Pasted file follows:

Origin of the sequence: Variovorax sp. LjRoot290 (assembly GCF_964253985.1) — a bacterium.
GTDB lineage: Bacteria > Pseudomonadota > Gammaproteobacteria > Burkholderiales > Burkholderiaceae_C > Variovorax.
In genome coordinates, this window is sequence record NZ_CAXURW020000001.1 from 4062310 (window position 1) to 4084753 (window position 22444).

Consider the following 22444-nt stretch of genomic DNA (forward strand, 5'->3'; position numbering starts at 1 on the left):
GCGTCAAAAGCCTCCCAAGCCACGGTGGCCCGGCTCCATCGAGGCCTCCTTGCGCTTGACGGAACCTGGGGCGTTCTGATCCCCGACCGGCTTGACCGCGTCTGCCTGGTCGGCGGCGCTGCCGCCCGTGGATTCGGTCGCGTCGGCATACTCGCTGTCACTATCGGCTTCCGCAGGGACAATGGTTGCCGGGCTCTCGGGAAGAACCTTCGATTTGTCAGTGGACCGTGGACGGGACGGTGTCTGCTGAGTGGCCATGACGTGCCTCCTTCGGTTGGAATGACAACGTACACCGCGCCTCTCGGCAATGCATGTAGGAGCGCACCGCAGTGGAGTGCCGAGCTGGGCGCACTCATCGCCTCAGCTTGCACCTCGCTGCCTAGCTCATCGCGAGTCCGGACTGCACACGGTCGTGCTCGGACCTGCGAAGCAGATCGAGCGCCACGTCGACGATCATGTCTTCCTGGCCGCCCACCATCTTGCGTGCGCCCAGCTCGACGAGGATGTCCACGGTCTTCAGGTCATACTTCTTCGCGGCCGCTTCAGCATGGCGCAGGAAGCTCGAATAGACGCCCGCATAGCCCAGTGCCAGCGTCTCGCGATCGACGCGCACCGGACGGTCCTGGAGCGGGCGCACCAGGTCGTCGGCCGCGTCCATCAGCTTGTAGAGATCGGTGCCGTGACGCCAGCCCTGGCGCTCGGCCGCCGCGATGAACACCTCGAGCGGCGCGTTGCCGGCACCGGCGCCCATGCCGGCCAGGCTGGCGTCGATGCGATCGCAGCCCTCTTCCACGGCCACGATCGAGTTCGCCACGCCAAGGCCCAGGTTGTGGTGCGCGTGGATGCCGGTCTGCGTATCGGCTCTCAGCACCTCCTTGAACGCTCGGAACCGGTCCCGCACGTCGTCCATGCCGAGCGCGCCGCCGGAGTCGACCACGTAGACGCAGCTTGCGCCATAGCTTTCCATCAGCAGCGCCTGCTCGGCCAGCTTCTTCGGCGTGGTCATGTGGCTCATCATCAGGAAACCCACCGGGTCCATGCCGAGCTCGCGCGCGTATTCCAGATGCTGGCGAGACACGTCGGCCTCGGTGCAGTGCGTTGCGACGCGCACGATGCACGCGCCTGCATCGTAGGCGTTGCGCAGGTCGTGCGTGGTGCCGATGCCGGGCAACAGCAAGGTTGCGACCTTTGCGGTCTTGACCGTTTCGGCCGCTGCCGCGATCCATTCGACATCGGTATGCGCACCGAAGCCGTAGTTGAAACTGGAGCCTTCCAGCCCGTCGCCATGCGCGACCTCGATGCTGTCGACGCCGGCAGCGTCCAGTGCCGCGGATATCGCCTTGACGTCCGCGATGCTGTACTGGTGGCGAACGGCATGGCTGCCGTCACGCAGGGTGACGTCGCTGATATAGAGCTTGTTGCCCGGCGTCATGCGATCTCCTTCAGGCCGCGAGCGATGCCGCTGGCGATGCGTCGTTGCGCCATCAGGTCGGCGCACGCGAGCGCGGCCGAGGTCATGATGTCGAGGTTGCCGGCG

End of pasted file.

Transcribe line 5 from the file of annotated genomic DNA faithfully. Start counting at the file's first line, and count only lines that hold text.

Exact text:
GCGTCAAAAGCCTCCCAAGCCACGGTGGCCCGGCTCCATCGAGGCCTCCTTGCGCTTGACGGAACCTGGGGCGTTCTGATCCCCGACCGGCTTGACCGCGTCTGCCTGGTCGGCGGCGCTGCCGCCCGTGGATTCGGTCGCGTCGGCATACTCGCTGTCACTATCGGCTTCCGCAGGGACAATGGTTGCCGGGCTCTCGGGAAGAACCTTCGATTTGTCAGTGGACCGTGGACGGGACGGTGTCTGCTGAGTGGCCATGACGTGCCTCCTTCGGTTGGAATGACAACGTACACCGCGCCTCTCGGCAATGCATGTAGGAGCGCACCGCAGTGGAGTGCCGAGCTGGGCGCACTCATCGCCTCAGCTTGCACCTCGCTGCCTAGCTCATCGCGAGTCCGGACTGCACACGGTCGTGCTCGGACCTGCGAAGCAGATCGAGCGCCACGTCGACGATCATGTCTTCCTGGCCGCCCACCATCTTGCGTGCGCCCAGCTCGACGAGGATGTCCACGGTCTTCAGGTCATACTTCTTCGCGGCCGCTTCAGCATGGCGCAGGAAGCTCGAATAGACGCCCGCATAGCCCAGTGCCAGCGTCTCGCGATCGACGCGCACCGGACGGTCCTGGAGCGGGCGCACCAGGTCGTCGGCCGCGTCCATCAGCTTGTAGAGATCGGTGCCGTGACGCCAGCCCTGGCGCTCGGCCGCCGCGATGAACACCTCGAGCGGCGCGTTGCCGGCACCGGCGCCCATGCCGGCCAGGCTGGCGTCGATGCGATCGCAGCCCTCTTCCACGGCCACGATCGAGTTCGCCACGCCAAGGCCCAGGTTGTGGTGCGCGTGGATGCCGGTCTGCGTATCGGCTCTCAGCACCTCCTTGAACGCTCGGAACCGGTCCCGCACGTCGTCCATGCCGAGCGCGCCGCCGGAGTCGACCACGTAGACGCAGCTTGCGCCATAGCTTTCCATCAGCAGCGCCTGCTCGGCCAGCTTCTTCGGCGTGGTCATGTGGCTCATCATCAGGAAACCCACCGGGTCCATGCCGAGCTCGCGCGCGTATTCCAGATGCTGGCGAGACACGTCGGCCTCGGTGCAGTGCGTTGCGACGCGCACGATGCACGCGCCTGCATCGTAGGCGTTGCGCAGGTCGTGCGTGGTGCCGATGCCGGGCAACAGCAAGGTTGCGACCTTTGCGGTCTTGACCGTTTCGGCCGCTGCCGCGATCCATTCGACATCGGTATGCGCACCGAAGCCGTAGTTGAAACTGGAGCCTTCCAGCCCGTCGCCATGCGCGACCTCGATGCTGTCGACGCCGGCAGCGTCCAGTGCCGCGGATATCGCCTTGACGTCCGCGATGCTGTACTGGTGGCGAACGGCATGGCTGCCGTCACGCAGGGTGACGTCGCTGATATAGAGCTTGTTGCCCGGCGTCATGCGATCTCCTTCAGGCCGCGAGCGATGCCGCTGGCGATGCGTCGTTGCGCCATCAGGTCGGCGCACGCGAGCGCGGCCGAGGTCATGATGTCGAGGTTGCCGGCG